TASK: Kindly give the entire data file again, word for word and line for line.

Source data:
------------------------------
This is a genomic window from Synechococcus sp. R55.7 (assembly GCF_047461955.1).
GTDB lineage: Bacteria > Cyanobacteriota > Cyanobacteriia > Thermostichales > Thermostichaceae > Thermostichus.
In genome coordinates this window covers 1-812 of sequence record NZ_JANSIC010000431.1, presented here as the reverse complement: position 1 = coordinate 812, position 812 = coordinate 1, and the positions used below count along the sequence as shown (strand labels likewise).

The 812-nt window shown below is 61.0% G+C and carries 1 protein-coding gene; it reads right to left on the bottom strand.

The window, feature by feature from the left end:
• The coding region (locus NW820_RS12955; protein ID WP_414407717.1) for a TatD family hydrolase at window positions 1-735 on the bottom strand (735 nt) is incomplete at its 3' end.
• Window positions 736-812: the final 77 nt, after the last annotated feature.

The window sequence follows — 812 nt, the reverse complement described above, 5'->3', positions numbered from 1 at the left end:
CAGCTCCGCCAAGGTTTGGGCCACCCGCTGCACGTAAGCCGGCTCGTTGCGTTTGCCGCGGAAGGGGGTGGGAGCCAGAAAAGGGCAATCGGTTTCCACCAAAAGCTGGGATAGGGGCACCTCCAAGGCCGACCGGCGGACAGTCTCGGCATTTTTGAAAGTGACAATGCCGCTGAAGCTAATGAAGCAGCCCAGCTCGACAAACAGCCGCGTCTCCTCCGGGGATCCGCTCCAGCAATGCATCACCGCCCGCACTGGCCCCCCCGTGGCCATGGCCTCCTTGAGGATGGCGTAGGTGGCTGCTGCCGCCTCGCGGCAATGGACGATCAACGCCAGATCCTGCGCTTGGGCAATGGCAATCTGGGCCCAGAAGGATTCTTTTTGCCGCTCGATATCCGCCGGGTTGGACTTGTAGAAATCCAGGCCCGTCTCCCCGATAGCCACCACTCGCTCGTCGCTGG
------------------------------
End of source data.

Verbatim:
This is a genomic window from Synechococcus sp. R55.7 (assembly GCF_047461955.1).
GTDB lineage: Bacteria > Cyanobacteriota > Cyanobacteriia > Thermostichales > Thermostichaceae > Thermostichus.
In genome coordinates this window covers 1-812 of sequence record NZ_JANSIC010000431.1, presented here as the reverse complement: position 1 = coordinate 812, position 812 = coordinate 1, and the positions used below count along the sequence as shown (strand labels likewise).

The 812-nt window shown below is 61.0% G+C and carries 1 protein-coding gene; it reads right to left on the bottom strand.

The window, feature by feature from the left end:
• The coding region (locus NW820_RS12955; protein ID WP_414407717.1) for a TatD family hydrolase at window positions 1-735 on the bottom strand (735 nt) is incomplete at its 3' end.
• Window positions 736-812: the final 77 nt, after the last annotated feature.

The window sequence follows — 812 nt, the reverse complement described above, 5'->3', positions numbered from 1 at the left end:
CAGCTCCGCCAAGGTTTGGGCCACCCGCTGCACGTAAGCCGGCTCGTTGCGTTTGCCGCGGAAGGGGGTGGGAGCCAGAAAAGGGCAATCGGTTTCCACCAAAAGCTGGGATAGGGGCACCTCCAAGGCCGACCGGCGGACAGTCTCGGCATTTTTGAAAGTGACAATGCCGCTGAAGCTAATGAAGCAGCCCAGCTCGACAAACAGCCGCGTCTCCTCCGGGGATCCGCTCCAGCAATGCATCACCGCCCGCACTGGCCCCCCCGTGGCCATGGCCTCCTTGAGGATGGCGTAGGTGGCTGCTGCCGCCTCGCGGCAATGGACGATCAACGCCAGATCCTGCGCTTGGGCAATGGCAATCTGGGCCCAGAAGGATTCTTTTTGCCGCTCGATATCCGCCGGGTTGGACTTGTAGAAATCCAGGCCCGTCTCCCCGATAGCCACCACTCGCTCGTCGCTGG